|Home Tech Computing Lithium Batteries in Laptops Explode|
Stories of exploding lithium ion (LiIon) batteries in laptops appeared around 2006.
In 2006 the U.S. Consumer Product Safety Commission reported only 43 laptop fires in the United States since 2001, or about 10 every year.
When overheated batteries forced a 787 to make an emergency landing in 2013, people grew really concerned.
There are about 130,000,000 laptops in the US. There are about 10 battery fires/explosions per year. Your chance of a problem is 1:13 MillionWhat causes it?
There are numerous conditions where these fires can occur in real life. Faulty battery packs (driving the recalls), faulty protection circuits inside the PC, exposure to excessive heat, and blunt force are some of the major ways that this could happen to you.
If the battery gets hot through use or recharging, little pieces of lithium metal (remnants of manufacturing) can move around in the liquid medium in a pressurized container, much like grains of rice in a pot of water. If a piece of metal gets too close to the separator between the anode and cathode, it can puncture the separator and cause a short circuit. There are a few possible scenarios for what can go wrong in the case of a short circuit:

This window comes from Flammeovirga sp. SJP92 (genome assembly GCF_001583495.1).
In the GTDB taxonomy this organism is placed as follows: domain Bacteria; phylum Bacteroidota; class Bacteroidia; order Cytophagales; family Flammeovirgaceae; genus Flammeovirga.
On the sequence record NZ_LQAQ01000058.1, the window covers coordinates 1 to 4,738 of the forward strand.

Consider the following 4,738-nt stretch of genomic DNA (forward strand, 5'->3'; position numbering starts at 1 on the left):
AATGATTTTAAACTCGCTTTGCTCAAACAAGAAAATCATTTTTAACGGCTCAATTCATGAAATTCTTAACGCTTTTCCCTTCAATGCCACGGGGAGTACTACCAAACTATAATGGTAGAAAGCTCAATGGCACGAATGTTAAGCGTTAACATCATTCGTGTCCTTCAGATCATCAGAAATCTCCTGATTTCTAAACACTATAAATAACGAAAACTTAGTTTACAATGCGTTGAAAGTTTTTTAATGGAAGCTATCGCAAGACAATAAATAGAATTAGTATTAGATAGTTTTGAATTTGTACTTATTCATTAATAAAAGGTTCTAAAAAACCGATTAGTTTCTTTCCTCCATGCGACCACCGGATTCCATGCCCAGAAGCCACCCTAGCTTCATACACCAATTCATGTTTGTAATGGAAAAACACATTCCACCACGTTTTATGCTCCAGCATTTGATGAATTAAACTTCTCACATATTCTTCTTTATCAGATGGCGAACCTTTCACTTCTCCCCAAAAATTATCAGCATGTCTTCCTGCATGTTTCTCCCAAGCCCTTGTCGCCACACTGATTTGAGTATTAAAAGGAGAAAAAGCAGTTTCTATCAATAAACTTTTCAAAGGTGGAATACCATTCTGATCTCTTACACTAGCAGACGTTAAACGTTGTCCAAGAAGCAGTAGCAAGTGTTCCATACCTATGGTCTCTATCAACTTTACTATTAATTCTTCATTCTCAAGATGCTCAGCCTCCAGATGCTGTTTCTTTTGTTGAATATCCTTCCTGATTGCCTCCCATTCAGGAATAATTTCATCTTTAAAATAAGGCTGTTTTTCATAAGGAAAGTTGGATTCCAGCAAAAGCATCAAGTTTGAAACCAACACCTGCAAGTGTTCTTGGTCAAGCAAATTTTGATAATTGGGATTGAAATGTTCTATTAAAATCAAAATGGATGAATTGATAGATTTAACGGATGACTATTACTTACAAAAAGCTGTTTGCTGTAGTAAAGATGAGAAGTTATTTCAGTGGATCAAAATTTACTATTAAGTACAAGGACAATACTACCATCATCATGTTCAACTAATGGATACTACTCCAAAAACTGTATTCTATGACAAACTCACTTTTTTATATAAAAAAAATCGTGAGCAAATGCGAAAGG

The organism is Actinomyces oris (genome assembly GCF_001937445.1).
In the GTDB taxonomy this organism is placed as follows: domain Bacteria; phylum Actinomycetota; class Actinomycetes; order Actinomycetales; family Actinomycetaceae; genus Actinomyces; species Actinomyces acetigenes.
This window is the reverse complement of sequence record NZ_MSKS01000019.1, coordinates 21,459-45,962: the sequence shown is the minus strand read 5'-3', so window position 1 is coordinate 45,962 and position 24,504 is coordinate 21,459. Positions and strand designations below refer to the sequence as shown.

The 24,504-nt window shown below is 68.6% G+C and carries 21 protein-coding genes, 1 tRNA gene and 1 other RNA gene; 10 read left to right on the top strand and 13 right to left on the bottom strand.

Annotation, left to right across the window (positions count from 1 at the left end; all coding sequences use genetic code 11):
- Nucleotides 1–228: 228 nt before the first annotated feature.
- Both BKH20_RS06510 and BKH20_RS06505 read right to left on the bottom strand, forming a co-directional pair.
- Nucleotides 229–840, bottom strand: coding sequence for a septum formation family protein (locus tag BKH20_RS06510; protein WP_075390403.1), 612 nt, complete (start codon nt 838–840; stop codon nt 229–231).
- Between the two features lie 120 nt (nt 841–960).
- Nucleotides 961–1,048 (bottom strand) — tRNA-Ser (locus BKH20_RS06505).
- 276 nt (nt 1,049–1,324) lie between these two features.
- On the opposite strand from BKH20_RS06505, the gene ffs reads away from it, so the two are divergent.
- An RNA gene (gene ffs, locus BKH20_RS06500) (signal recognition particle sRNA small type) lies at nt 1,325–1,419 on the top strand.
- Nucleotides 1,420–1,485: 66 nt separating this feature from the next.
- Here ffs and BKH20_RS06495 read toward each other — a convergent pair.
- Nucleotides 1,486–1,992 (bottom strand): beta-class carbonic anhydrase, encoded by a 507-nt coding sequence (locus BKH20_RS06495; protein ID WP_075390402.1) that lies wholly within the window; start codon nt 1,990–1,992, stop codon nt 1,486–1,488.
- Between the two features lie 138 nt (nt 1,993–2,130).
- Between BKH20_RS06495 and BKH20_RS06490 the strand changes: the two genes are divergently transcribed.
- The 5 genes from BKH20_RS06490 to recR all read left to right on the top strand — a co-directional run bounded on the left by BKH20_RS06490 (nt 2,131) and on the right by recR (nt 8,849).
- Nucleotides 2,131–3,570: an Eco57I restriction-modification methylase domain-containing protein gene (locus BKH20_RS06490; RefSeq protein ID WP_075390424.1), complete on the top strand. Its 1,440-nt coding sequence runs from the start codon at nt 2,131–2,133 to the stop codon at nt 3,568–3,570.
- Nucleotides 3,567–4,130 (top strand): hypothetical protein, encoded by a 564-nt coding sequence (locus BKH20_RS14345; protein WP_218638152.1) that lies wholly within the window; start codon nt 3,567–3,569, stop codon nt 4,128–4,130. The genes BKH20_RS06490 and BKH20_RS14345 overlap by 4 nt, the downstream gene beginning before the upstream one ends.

There is certainly the specific case that started all this with Dell and I think what's out there is probably the very likely case is what Dell is saying is that in the Sony battery manufacturing process, some contaminates were introduced into the cells of the battery that allowed them to short out and overheat.
In June 2013 Best Buy recalled ATG Replacement Batteries for the MacBook Pro.
What to do:
If your laptop gets exceedingly hot while charging or if it starts to smoke, unplug it and move it to a safe place for 15 minutes.
If it actually catches on fire, it is an electrical and metal (lithium burns), so you need a Class D fire extinguisher.
Class D (dry powder [Different than dry chemical]) extinguishers are expensive (>$400).